Most of the time I interview people and allow the things they ponder to guide my writing. This is not that article. This is about my late night pondering. Excuse the indulgence, but it’s been a a tough year and I’m prone to sleepless nights and thoughts.
Unable to sleep, I was ruminating on epigenetics and elephants. They may seem odd things to stay up at night about, but these are seriously important.
What epigenetics does is shake things up. DNA decides who we are but life turns our genes on and off - impacting everything from the architecture of our brain to the diseases we have.
If you want to keep up at night too, just read about how this happens and how we can reverse the DNA changes that happened to your grandmother.
What actually jolted me out of a slide into a lovely slumber was a child. In a shopping cart.
I was young - probably around 8 - and shopping with my mother. A child less than 2 in a cart passed by and she was sobbing. Her mother, her face clenched in that angry way that makes people truly ugly, slapped the child and said, “Cry again and I’ll give you something to cry about.’ As if that poor child didn’t have enough to cry about. I said to my mother, “Do something!” She said, “Shh.” Afterwards, my strong, well-educated mother told me that much as she would like to, it’s impossible to change how people parent.
There are many things that make us decide on our profession and making medicine my choice was about a series of decisions. All of them started at that moment. I was going to get an education that could help that child.
Choosing medicine would never have been something I did if I didn’t see a road to working with the damaged, the broken and, as I eventually did, stop the breaking and beating. I only went into medicine to work in mental illness.
Let me tell you about mental illness and medicine and the place it has. Many wonder why anyone would chose it. I have literally had people ask why I gave up medicine and chose to work with mental illness. Let me get this perfectly clear, I am a doctor who works with the mentally ill. As a doctor, I bring skills to the table because no brain tumour masquerading as depression gets past me. So, I am a doctor. Who works in one of the most important fields of medicine: with the mentally ill. I didn’t fall into it. I marched toward it, and went through medical training and 8 years of specialty training to have the privilege of working with patients that I wanted desperately to work for.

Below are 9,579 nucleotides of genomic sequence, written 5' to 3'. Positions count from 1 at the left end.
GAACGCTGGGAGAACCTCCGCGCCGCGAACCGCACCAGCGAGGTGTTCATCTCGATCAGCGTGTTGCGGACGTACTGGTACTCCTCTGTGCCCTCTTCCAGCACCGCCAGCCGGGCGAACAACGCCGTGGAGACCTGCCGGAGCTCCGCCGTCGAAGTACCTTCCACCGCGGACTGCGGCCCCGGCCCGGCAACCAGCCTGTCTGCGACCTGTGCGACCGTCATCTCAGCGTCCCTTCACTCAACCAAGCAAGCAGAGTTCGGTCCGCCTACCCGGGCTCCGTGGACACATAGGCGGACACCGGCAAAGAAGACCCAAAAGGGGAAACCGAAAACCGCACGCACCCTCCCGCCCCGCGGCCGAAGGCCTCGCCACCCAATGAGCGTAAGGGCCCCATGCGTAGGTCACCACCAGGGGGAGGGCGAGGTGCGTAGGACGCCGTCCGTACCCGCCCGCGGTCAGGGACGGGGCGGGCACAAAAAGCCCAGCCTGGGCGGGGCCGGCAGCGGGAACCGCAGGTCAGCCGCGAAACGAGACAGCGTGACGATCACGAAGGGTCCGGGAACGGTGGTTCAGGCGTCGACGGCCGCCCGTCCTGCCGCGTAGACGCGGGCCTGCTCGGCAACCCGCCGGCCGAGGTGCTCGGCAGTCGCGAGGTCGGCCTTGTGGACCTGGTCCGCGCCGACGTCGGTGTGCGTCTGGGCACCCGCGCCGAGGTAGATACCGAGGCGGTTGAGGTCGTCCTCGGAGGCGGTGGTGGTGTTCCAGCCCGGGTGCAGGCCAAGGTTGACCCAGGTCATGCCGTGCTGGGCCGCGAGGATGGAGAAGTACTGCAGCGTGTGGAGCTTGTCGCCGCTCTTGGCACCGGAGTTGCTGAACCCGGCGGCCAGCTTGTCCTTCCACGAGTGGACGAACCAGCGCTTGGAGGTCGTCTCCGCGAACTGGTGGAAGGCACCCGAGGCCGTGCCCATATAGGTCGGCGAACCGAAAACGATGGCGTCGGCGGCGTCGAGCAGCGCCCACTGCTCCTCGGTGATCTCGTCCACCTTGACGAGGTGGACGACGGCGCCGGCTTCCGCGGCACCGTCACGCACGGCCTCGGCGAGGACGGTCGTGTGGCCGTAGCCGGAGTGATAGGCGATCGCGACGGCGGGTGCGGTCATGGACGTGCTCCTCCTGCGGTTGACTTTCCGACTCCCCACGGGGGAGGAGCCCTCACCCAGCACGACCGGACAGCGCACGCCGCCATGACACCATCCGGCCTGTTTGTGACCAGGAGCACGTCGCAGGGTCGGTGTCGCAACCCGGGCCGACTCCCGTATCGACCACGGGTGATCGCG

And that’s where epigenetic comes back in. Changing someone’s mental illness changes their genes. Leaving it does too. Those illnesses that all doctors battle, well I battle them too. In a different way, on a different battlefield, but it’s all medicine.
This all made me think of Dr. Fraser Mustard, who I had the honour of meeting numerous times. The last time I saw him was in his lovely home in Toronto, where his children lived in the apartment above him. After an illustrious career in medicine he had ended up pondering epigenetics and childhood trauma. He wrote about it brilliantly. He advocated for children. He was very old when i met him but this belief in helping children made him seem ageless. Children do that to you. In his apartment, so full of interesting things, was where I first thought of how he must stayed up at night worrying about children and that made it his life’s work at the end.
Sometimes, at the end of a career, you ponder the beginning. The thing that started it all. The work you have done and the value of it all.
Now I’m writing another book. It isn’t a departure from any of my other work. It is about the lost, the damaged and the suffering. I can’t change course because I simply don’t want to. It is what we see, truly see, that decides our course in life.
There is an African Zulu greeting: “I see you.” It is a haunting saying. When I was young, I visited many zoos around the world because my biologist father would meet other biologists and talk about the conservation efforts they were making at their zoos. I understand the conservation part. I do. But I really didn’t give a damn then, or even now. I hated zoos. Seeing the animals, really seeing them, in cages that were far too small or chained up - because that was the way zoos were then - I could see that the cages and chains around the elephant legs were truly like beatings. They diminished these animals, and their suffering was evident to anyone who bothered to look. In East Africa, where we spent many months on various trips, I saw wild animals on the plains. My first sight of elephants, not in chains but walking and taking such tender care of each other, made me fall in love. For the wildness of them. For the beauty of them. For the tenderness. I saw them.
Medicine or writing or elephants - it is all about seeing. All of it will keep you up at night if you let it. And these days I do.
And that child, being beaten in a shopping cart for all the world to see but not intervene. That too. That always. It shaped my life. I wish I could have told that tiny darling that.